A writer writes.
Set a word count goal
You can’t wait for inspiration.
I started writing about nine years ago, as I was coming out of a time of deep depression. All my dreams had come crashing down, and I was struggling to cope with a notion I would never be who I had hoped. Bits of stories have always skittered through my head, but that late winter and early spring, I had three full novels dropped into my brain.
As a teacher I don’t always have a lot of downtime during the school year. Papers to grade, grades to record, and lesson plans to prepare; there is always some thing. But 2008 saw me at my computer any free moment and by the summer I have three badly written novels completed.
After that, I spent a lot of time at conferences, in a critique, group, taking classes and studying the craft of writing. It was almost a year before I wrote anything new. Now I have thirteen completed works. I have published a novella, two novels, and Bible curriculum, as well as having stories published in anthologies. Three more books have been through my critique group and are ready for a final polish and visit to the editor. One is in critique process. One is in the end of first draft, and another is just taking shape.
But do I write every day?
I tend to write in concentrated bursts. November is National Novel Writing Month (NaNoWriMo). Writers from around the globe try to write 50,000 words in 30 days. I’ve taken the challenge four times and completed it. I don’t get a lot else done in November, but I usually have a book or the good beginnings of one come December 1st.
There are other times, that a story will start niggling at me. Like a crazed woodpecker on my brain it hammers images and plot in a relentless cadence until I sit at my computer and transform it into intelligible squiggles on a screen. Writing for weeks after school, on weekends, or on school breaks, and another story to deposited in the production line.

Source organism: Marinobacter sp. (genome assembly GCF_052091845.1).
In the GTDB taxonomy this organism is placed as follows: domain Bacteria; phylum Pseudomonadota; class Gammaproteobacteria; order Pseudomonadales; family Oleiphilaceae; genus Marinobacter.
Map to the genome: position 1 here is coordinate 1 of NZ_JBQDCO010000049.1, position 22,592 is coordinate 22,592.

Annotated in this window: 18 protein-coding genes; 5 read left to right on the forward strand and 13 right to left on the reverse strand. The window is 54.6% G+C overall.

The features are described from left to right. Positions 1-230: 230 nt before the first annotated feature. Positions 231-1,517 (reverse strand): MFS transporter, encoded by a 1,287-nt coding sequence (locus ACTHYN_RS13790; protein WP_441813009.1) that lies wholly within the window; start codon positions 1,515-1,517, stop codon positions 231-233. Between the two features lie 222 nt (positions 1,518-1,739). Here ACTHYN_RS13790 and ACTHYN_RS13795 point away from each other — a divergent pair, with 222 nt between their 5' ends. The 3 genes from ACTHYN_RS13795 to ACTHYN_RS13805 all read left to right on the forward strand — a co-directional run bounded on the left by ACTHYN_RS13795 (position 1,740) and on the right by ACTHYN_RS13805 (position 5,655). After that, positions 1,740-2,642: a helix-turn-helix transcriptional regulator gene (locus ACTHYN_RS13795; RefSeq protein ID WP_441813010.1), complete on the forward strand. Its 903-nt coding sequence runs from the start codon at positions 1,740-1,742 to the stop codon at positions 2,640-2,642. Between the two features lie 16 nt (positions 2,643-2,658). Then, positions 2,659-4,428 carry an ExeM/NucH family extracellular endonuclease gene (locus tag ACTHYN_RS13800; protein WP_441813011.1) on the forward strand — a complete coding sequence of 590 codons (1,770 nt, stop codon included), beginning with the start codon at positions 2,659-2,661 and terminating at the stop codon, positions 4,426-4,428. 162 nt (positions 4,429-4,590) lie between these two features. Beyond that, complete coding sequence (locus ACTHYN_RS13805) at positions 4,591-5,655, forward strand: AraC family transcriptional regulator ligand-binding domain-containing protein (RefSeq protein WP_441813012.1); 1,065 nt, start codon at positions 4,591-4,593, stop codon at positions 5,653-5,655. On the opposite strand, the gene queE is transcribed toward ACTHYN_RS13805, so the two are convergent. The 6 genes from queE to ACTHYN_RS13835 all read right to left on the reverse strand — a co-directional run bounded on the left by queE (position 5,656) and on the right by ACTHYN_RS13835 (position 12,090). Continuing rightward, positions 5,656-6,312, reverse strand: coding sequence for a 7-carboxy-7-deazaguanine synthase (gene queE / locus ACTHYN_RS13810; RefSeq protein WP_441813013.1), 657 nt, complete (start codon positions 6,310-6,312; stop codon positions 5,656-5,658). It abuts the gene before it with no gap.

Each one starts its life as a hastily written rough draft. It will sit largely untouched for several months so I can look at it again with fresh eyes. Next, it will receive two-three rewrites before it goes to my fabulous critique group. They hone it a few chapters at a time. Then it sits again before one last deep review. This last steps are a professional editor and the incorporating those corrections. I contact my cover designer and start the formatting to release it out into the world.
This works for me. Until such a time as I can write fulltime, I don’t write everyday. I do dream, imagine, plot, read, and plan. But sitting at the computer comes in bursts of writing that continues to propel me to my goal of writing as my only job.
As a writer, find what works for you. Don’t wait for inspiration, but find a way to be involved in some aspect of writing every day. Read. Study craft. Edit. Critique. Share. Image. Dream. And of course take time to put words to word-processing program. Whether that means righting a few words every day, or writing in concentrated spurts—write.
The love of storytelling, words, and sharing a little of yourself makes you a writer even when you don’t meet a word count goal every day.